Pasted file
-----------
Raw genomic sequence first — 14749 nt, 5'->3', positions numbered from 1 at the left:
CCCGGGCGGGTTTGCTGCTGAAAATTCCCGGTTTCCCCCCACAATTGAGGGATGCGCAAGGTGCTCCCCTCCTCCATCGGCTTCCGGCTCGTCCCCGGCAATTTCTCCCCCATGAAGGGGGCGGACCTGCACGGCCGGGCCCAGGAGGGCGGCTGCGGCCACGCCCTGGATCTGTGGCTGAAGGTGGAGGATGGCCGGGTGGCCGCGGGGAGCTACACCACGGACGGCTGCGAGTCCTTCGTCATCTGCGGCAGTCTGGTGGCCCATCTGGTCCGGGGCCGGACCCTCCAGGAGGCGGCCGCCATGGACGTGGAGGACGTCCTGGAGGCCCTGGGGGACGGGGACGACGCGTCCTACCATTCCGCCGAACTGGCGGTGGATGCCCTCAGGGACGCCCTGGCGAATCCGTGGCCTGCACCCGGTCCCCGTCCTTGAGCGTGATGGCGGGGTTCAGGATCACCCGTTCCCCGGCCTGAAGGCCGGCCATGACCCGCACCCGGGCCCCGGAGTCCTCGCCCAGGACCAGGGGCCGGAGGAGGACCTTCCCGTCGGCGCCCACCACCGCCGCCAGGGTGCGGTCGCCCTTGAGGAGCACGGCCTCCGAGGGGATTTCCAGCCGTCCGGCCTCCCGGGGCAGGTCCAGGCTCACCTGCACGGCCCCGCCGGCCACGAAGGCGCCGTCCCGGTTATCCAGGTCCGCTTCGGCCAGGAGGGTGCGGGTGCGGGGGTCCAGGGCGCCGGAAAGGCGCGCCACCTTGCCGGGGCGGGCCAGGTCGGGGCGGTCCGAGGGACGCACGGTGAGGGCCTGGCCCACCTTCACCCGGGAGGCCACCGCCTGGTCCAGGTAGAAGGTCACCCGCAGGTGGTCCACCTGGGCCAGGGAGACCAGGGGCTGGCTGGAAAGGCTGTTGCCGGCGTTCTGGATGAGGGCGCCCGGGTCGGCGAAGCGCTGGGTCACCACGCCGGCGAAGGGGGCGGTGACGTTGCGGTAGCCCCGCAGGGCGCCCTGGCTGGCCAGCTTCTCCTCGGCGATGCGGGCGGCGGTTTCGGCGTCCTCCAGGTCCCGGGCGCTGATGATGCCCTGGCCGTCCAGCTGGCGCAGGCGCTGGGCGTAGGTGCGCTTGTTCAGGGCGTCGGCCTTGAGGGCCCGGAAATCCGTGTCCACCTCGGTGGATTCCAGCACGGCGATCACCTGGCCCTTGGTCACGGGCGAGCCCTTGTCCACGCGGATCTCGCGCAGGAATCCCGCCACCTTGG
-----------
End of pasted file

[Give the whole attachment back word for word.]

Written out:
Raw genomic sequence first — 14749 nt, 5'->3', positions numbered from 1 at the left:
CCCGGGCGGGTTTGCTGCTGAAAATTCCCGGTTTCCCCCCACAATTGAGGGATGCGCAAGGTGCTCCCCTCCTCCATCGGCTTCCGGCTCGTCCCCGGCAATTTCTCCCCCATGAAGGGGGCGGACCTGCACGGCCGGGCCCAGGAGGGCGGCTGCGGCCACGCCCTGGATCTGTGGCTGAAGGTGGAGGATGGCCGGGTGGCCGCGGGGAGCTACACCACGGACGGCTGCGAGTCCTTCGTCATCTGCGGCAGTCTGGTGGCCCATCTGGTCCGGGGCCGGACCCTCCAGGAGGCGGCCGCCATGGACGTGGAGGACGTCCTGGAGGCCCTGGGGGACGGGGACGACGCGTCCTACCATTCCGCCGAACTGGCGGTGGATGCCCTCAGGGACGCCCTGGCGAATCCGTGGCCTGCACCCGGTCCCCGTCCTTGAGCGTGATGGCGGGGTTCAGGATCACCCGTTCCCCGGCCTGAAGGCCGGCCATGACCCGCACCCGGGCCCCGGAGTCCTCGCCCAGGACCAGGGGCCGGAGGAGGACCTTCCCGTCGGCGCCCACCACCGCCGCCAGGGTGCGGTCGCCCTTGAGGAGCACGGCCTCCGAGGGGATTTCCAGCCGTCCGGCCTCCCGGGGCAGGTCCAGGCTCACCTGCACGGCCCCGCCGGCCACGAAGGCGCCGTCCCGGTTATCCAGGTCCGCTTCGGCCAGGAGGGTGCGGGTGCGGGGGTCCAGGGCGCCGGAAAGGCGCGCCACCTTGCCGGGGCGGGCCAGGTCGGGGCGGTCCGAGGGACGCACGGTGAGGGCCTGGCCCACCTTCACCCGGGAGGCCACCGCCTGGTCCAGGTAGAAGGTCACCCGCAGGTGGTCCACCTGGGCCAGGGAGACCAGGGGCTGGCTGGAAAGGCTGTTGCCGGCGTTCTGGATGAGGGCGCCCGGGTCGGCGAAGCGCTGGGTCACCACGCCGGCGAAGGGGGCGGTGACGTTGCGGTAGCCCCGCAGGGCGCCCTGGCTGGCCAGCTTCTCCTCGGCGATGCGGGCGGCGGTTTCGGCGTCCTCCAGGTCCCGGGCGCTGATGATGCCCTGGCCGTCCAGCTGGCGCAGGCGCTGGGCGTAGGTGCGCTTGTTCAGGGCGTCGGCCTTGAGGGCCCGGAAATCCGTGTCCACCTCGGTGGATTCCAGCACGGCGATCACCTGGCCCTTGGTCACGGGCGAGCCCTTGTCCACGCGGATCTCGCGCAGGAATCCCGCCACCTTGG